I don't care how good/bad it looks on graphs. I have to feel it. Graphs and jackstand tests give me an idea of how it'll perform, but nothing replaces really using it.
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Re: PINNED - Roboteq Controller - developing for powerchairs

Postby Vitolds » 25 Sep 2019, 11:17

Hello lenny
I tested the creak that you sent me in the mail.
Everything is working!
It seemed strange to me that in the script "twice abs (Steering)> 0" I wanted to check today myself, but you found it faster.
If my knowledge of English was better, we can solve it quickly ...
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Re: PINNED - Roboteq Controller - developing for powerchairs

Postby stevelawiw » 25 Sep 2019, 11:50

Thanks for all the hard work! It is appriecated.
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Re: PINNED - Roboteq Controller - developing for powerchairs

Postby Williamclark77 » 25 Sep 2019, 15:28

Sounds good. It'll probably be this weekend before I can test. I'll give it a good real world butt test in W3 and compare it to the highly bastardized version of a very old script I've been using for the past five or so years.

I've also got to come up with a better backrest for my W3. I'm currently using a sling back but want a hard back. The sling backrest seems to encourage pressure sores. It lets my butt get off of the back of the cushion by the end of the day, even with some thorough bracing.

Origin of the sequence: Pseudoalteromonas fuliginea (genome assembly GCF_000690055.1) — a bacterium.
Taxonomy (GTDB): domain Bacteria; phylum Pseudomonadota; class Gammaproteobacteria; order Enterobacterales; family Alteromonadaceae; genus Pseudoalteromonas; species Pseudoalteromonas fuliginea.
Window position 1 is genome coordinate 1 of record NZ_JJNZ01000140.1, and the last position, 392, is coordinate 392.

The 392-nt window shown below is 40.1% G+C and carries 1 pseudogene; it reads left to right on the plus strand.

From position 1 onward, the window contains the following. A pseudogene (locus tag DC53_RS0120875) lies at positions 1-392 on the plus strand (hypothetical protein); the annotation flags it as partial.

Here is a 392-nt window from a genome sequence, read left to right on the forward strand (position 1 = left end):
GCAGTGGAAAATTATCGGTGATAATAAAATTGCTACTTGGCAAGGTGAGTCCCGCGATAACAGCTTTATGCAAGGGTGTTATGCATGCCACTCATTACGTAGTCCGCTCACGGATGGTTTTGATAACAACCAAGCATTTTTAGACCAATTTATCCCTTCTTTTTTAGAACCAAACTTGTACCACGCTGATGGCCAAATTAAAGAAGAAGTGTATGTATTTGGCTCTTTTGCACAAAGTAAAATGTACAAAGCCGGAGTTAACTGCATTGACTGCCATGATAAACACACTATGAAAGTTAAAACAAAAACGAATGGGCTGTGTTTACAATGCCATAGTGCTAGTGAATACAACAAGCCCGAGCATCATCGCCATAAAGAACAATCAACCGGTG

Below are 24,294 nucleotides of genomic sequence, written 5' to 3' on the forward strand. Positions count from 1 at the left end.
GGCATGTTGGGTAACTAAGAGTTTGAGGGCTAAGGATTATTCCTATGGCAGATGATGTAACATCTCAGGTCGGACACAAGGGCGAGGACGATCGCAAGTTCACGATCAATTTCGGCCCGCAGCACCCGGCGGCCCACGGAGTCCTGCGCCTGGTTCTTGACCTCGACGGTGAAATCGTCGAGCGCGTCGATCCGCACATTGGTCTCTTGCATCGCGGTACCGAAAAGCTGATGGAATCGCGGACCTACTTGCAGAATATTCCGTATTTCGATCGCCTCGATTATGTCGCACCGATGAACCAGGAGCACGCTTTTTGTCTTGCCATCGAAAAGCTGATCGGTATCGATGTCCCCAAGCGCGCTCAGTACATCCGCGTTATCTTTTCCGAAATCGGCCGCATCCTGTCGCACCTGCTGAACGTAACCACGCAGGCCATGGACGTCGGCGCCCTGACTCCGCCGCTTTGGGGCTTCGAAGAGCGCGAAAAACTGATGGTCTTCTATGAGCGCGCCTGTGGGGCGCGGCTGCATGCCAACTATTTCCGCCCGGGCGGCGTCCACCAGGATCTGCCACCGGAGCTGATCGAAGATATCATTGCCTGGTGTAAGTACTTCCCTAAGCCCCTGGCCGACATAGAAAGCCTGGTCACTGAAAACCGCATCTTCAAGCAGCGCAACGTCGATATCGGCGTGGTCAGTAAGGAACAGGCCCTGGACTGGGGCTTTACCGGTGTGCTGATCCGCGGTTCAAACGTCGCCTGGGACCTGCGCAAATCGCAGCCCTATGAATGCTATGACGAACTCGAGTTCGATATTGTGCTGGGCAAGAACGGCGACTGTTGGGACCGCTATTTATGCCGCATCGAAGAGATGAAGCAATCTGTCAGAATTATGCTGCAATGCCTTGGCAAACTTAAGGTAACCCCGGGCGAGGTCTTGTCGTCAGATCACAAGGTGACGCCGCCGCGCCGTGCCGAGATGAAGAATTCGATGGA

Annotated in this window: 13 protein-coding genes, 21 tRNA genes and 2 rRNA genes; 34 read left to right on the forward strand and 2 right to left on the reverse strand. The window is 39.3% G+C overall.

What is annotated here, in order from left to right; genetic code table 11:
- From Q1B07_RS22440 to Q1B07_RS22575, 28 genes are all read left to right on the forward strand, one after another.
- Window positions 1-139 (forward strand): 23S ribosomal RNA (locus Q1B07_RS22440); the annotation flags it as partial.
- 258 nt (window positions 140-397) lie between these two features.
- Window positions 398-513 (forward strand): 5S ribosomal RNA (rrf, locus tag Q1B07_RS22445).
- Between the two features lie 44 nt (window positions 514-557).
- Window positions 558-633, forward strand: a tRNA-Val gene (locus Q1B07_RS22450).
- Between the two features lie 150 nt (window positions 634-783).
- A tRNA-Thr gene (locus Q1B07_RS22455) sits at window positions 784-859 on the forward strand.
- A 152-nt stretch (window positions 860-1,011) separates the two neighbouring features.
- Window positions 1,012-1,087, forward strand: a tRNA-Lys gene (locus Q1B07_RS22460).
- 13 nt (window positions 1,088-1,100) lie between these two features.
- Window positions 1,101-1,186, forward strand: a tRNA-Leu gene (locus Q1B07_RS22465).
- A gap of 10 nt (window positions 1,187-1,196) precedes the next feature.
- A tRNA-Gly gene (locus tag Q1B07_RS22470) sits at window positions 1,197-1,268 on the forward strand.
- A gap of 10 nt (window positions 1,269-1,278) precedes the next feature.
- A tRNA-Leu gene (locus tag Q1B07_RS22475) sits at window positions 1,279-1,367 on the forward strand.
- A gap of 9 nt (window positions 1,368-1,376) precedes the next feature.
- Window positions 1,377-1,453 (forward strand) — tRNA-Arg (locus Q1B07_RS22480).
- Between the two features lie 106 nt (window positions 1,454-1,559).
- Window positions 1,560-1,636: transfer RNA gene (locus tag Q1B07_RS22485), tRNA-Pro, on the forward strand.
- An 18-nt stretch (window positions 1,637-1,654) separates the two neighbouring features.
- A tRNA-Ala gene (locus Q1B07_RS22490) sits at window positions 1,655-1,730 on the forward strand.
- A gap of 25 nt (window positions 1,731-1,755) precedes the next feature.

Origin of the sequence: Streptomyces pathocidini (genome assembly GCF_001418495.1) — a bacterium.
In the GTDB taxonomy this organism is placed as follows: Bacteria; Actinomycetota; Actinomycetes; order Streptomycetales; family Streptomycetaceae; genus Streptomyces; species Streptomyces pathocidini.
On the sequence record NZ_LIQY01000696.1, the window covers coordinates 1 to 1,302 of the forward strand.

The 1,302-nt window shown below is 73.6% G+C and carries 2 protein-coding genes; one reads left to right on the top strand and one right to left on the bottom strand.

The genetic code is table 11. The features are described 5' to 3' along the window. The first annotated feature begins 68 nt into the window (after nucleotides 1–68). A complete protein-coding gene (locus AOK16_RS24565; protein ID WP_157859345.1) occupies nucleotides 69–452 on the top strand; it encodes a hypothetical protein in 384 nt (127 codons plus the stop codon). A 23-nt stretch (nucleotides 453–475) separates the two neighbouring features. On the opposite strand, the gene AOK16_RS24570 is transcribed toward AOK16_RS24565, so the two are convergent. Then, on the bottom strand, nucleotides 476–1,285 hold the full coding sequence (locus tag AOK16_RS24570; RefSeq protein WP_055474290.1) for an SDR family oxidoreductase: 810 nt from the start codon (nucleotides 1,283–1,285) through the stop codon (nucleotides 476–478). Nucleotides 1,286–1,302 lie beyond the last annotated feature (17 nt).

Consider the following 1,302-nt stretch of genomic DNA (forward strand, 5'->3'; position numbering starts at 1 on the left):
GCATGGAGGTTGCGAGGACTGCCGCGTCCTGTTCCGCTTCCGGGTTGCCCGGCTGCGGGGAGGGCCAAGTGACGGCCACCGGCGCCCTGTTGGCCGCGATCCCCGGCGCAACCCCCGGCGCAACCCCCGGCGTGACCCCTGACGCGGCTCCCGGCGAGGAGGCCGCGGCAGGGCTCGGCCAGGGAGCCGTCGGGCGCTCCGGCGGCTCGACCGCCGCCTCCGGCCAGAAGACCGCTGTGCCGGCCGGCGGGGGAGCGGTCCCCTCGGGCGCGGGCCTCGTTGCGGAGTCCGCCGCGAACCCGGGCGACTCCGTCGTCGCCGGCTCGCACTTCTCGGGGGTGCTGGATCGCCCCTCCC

I made a hard backrest on W2 from aluminum plate that works perfect. I may do that on W3. I just really didn't want to. TIG welding bent aluminum plate is not the easiest thing to do and the one on W2 looks rough after two years of use. It easily scratches through the paint.

My upright or canes or whatever they're called are only 14" apart.

Anyway, besides testing the script I really want to get that done this weekend.
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Re: PINNED - Roboteq Controller - developing for powerchairs

Postby Williamclark77 » 30 Sep 2019, 17:24

I played around with the latest script revision for a bit on jackstands. Didn't get to butt test. It seems to behave as expected with a few minor issues. Changing settings didn't really seem to affect this issue.

Turning in place then straightforward accel has a delay. The chair continues to turn for 1/2 a second or so then accelerate inconsistently forward for a split second, then accelerate properly to full speed. Increasing accel/decel mitigate this quite a bit. Sometimes it accelerates smoothly. Sometimes not. This graph is a not. Full left turn then full forward.

Image

Same thing except full right turn then full forward.

Image

From stopped to full forward joystick with a mild turn.

Image

From stop to full forward straight. I turned some values off on the graph to lessen the crap being displayed. I also slowed the graph down because it kept running off the screen before I could pause it. Same results, just graphed a bit different.

Image

It is random. I may do five accelerations. 4 out of five will be perfect. One will spike like above. I may do five more accelerations and four will spike. Changing settings, including minimum stick and motor compensation didn't seem to matter.

It's not the chair. This is my old script from years ago. 20 or more accelerations. All perfect like this.

Image

Minimum stick seems like it will work as intended looking at jackstand tests. I do think it could make the chair too twitchy at low speeds when small movements are wanted once increased enough to work at speed FOR ME. If I start using this script I would probably add a variable something like

If Throttle < 50
Then minimumstick = 0
Else minimumstick = minimumstick
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Williamclark77
 
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Joined: 21 Mar 2013, 01:18
Location: South Mississippi, United States